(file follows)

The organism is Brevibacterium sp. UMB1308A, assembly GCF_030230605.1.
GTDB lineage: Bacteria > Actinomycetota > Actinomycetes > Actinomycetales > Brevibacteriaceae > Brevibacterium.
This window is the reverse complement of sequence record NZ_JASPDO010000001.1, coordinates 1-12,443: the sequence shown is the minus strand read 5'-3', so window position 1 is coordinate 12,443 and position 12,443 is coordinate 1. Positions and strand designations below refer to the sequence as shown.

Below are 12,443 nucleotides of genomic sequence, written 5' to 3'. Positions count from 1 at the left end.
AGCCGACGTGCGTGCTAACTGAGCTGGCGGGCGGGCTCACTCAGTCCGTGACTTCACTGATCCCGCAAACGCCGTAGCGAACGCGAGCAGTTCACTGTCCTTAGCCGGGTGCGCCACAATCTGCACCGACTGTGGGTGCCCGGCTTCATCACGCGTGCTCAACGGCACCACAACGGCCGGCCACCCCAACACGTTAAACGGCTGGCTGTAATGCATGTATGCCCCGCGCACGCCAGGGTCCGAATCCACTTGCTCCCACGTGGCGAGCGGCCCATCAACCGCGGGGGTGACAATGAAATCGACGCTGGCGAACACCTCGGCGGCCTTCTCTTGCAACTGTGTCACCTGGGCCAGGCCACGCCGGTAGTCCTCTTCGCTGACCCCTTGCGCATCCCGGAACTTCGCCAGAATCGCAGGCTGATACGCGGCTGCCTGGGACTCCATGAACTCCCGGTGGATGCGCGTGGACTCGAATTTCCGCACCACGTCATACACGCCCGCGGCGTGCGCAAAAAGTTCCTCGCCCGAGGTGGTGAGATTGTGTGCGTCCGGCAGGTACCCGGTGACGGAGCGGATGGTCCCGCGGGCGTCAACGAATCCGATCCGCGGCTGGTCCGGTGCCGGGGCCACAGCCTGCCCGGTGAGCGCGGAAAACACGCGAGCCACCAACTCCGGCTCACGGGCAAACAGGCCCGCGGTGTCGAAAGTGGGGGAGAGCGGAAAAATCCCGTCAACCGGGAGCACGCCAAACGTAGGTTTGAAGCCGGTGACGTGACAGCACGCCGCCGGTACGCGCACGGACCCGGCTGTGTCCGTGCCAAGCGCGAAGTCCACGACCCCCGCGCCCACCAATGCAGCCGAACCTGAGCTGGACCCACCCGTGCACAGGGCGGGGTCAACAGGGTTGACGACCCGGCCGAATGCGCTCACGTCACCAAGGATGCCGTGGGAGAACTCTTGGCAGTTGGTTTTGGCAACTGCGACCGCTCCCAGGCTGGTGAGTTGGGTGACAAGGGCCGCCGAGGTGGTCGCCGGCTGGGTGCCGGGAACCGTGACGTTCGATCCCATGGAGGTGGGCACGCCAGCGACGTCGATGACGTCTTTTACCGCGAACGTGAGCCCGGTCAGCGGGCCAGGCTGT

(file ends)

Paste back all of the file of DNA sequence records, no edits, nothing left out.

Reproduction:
The organism is Brevibacterium sp. UMB1308A, assembly GCF_030230605.1.
GTDB lineage: Bacteria > Actinomycetota > Actinomycetes > Actinomycetales > Brevibacteriaceae > Brevibacterium.
This window is the reverse complement of sequence record NZ_JASPDO010000001.1, coordinates 1-12,443: the sequence shown is the minus strand read 5'-3', so window position 1 is coordinate 12,443 and position 12,443 is coordinate 1. Positions and strand designations below refer to the sequence as shown.

Below are 12,443 nucleotides of genomic sequence, written 5' to 3'. Positions count from 1 at the left end.
AGCCGACGTGCGTGCTAACTGAGCTGGCGGGCGGGCTCACTCAGTCCGTGACTTCACTGATCCCGCAAACGCCGTAGCGAACGCGAGCAGTTCACTGTCCTTAGCCGGGTGCGCCACAATCTGCACCGACTGTGGGTGCCCGGCTTCATCACGCGTGCTCAACGGCACCACAACGGCCGGCCACCCCAACACGTTAAACGGCTGGCTGTAATGCATGTATGCCCCGCGCACGCCAGGGTCCGAATCCACTTGCTCCCACGTGGCGAGCGGCCCATCAACCGCGGGGGTGACAATGAAATCGACGCTGGCGAACACCTCGGCGGCCTTCTCTTGCAACTGTGTCACCTGGGCCAGGCCACGCCGGTAGTCCTCTTCGCTGACCCCTTGCGCATCCCGGAACTTCGCCAGAATCGCAGGCTGATACGCGGCTGCCTGGGACTCCATGAACTCCCGGTGGATGCGCGTGGACTCGAATTTCCGCACCACGTCATACACGCCCGCGGCGTGCGCAAAAAGTTCCTCGCCCGAGGTGGTGAGATTGTGTGCGTCCGGCAGGTACCCGGTGACGGAGCGGATGGTCCCGCGGGCGTCAACGAATCCGATCCGCGGCTGGTCCGGTGCCGGGGCCACAGCCTGCCCGGTGAGCGCGGAAAACACGCGAGCCACCAACTCCGGCTCACGGGCAAACAGGCCCGCGGTGTCGAAAGTGGGGGAGAGCGGAAAAATCCCGTCAACCGGGAGCACGCCAAACGTAGGTTTGAAGCCGGTGACGTGACAGCACGCCGCCGGTACGCGCACGGACCCGGCTGTGTCCGTGCCAAGCGCGAAGTCCACGACCCCCGCGCCCACCAATGCAGCCGAACCTGAGCTGGACCCACCCGTGCACAGGGCGGGGTCAACAGGGTTGACGACCCGGCCGAATGCGCTCACGTCACCAAGGATGCCGTGGGAGAACTCTTGGCAGTTGGTTTTGGCAACTGCGACCGCTCCCAGGCTGGTGAGTTGGGTGACAAGGGCCGCCGAGGTGGTCGCCGGCTGGGTGCCGGGAACCGTGACGTTCGATCCCATGGAGGTGGGCACGCCAGCGACGTCGATGACGTCTTTTACCGCGAACGTGAGCCCGGTCAGCGGGCCAGGCTGT